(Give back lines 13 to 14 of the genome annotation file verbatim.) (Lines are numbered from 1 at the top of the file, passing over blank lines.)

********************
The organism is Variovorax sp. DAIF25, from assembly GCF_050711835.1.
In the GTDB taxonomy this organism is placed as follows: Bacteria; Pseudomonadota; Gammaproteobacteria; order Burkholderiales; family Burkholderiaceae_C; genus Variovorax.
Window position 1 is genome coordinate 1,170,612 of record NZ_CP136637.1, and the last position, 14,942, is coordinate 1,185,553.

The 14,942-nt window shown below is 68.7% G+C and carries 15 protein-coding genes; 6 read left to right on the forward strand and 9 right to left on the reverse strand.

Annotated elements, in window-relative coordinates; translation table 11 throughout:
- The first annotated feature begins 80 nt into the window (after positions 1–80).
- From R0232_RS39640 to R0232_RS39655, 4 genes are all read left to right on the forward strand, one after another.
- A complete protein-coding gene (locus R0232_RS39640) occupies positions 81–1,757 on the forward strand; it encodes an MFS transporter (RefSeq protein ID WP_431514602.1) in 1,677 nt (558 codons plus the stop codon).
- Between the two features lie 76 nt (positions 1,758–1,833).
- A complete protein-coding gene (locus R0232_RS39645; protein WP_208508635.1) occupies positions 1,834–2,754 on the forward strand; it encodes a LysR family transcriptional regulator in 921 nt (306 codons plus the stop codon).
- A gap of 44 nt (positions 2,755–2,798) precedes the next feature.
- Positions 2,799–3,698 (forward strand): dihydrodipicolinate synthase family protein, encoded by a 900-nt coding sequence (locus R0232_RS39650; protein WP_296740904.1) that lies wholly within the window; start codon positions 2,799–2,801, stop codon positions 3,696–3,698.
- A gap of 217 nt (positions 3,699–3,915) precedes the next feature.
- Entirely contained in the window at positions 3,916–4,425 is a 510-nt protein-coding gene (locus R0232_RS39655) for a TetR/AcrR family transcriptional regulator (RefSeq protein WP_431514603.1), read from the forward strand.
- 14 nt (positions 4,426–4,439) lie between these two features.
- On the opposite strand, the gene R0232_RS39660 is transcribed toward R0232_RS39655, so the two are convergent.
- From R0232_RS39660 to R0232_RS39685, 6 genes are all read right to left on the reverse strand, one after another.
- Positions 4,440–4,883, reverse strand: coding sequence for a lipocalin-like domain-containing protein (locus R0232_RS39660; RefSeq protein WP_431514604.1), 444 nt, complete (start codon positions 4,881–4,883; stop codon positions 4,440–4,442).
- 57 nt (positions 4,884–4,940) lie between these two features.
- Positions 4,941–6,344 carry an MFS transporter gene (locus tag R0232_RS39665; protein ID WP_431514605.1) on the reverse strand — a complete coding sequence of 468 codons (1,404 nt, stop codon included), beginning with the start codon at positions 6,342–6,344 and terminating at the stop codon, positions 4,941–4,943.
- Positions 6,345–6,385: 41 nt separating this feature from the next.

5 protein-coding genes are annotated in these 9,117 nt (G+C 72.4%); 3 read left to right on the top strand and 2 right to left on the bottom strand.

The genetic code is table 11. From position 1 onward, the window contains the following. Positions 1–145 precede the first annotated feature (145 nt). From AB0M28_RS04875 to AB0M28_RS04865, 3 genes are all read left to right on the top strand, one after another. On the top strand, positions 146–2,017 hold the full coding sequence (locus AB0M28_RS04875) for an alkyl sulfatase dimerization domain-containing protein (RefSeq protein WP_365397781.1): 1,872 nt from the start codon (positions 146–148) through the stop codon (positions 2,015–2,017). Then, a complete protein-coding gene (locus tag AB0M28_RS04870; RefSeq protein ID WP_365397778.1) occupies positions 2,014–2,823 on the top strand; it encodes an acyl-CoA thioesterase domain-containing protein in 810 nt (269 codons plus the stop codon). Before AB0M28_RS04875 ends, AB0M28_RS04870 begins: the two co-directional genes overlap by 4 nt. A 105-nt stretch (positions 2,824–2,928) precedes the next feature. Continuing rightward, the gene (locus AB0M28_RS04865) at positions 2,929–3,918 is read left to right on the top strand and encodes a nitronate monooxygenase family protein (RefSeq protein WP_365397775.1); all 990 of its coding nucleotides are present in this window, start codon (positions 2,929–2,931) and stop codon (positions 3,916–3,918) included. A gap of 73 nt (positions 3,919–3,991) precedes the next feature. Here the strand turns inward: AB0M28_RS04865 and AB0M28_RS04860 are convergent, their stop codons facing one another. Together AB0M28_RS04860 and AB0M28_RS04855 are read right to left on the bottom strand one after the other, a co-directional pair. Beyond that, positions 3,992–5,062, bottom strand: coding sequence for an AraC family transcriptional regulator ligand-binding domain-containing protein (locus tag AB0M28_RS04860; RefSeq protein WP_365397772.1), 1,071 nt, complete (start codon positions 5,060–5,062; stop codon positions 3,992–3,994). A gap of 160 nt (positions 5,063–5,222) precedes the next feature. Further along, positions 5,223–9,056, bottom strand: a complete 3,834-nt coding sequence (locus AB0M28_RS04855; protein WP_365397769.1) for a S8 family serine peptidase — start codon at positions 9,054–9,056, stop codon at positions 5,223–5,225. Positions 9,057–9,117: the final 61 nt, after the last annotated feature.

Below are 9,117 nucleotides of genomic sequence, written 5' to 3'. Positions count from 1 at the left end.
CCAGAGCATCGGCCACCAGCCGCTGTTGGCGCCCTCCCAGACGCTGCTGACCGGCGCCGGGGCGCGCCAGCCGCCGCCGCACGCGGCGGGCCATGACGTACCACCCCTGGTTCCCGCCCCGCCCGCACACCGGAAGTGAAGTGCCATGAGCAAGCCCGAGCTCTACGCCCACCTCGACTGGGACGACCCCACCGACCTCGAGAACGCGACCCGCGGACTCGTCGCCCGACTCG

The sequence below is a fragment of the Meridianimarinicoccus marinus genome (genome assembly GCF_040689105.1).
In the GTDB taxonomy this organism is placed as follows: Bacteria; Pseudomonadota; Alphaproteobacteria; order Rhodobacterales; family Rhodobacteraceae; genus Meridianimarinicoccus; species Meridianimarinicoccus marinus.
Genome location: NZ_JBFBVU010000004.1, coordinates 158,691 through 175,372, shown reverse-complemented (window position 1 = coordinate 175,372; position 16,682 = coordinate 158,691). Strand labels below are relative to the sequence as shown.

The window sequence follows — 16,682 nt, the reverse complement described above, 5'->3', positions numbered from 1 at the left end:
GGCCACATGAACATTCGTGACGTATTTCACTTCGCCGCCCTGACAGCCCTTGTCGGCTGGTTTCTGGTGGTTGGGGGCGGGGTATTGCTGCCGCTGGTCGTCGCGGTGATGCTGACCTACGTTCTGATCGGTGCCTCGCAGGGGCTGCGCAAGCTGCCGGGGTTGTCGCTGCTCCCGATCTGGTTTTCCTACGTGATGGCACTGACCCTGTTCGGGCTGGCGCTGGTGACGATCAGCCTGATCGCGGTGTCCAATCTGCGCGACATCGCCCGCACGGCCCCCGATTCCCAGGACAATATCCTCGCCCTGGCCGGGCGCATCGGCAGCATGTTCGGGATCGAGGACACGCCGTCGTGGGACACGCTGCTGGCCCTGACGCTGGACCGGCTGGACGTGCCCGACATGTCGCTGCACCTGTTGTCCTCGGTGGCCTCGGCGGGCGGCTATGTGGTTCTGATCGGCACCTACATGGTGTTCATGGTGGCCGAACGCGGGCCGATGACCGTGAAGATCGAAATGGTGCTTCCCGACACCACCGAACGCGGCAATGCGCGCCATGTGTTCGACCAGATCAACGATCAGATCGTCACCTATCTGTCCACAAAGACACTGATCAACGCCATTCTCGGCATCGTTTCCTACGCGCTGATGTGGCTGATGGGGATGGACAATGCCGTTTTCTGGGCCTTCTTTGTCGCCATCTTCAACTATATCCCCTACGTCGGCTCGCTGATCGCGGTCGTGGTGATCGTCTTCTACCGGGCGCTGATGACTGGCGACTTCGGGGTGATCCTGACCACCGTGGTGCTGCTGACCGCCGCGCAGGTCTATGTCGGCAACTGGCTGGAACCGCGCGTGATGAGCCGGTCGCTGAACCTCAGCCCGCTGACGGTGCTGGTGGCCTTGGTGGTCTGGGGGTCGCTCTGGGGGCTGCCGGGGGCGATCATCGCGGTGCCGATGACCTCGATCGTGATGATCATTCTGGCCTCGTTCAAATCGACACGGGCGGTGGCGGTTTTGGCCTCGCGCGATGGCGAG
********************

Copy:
- A gap of 217 nt (positions 3,699–3,915) precedes the next feature.
- Entirely contained in the window at positions 3,916–4,425 is a 510-nt protein-coding gene (locus R0232_RS39655) for a TetR/AcrR family transcriptional regulator (RefSeq protein WP_431514603.1), read from the forward strand.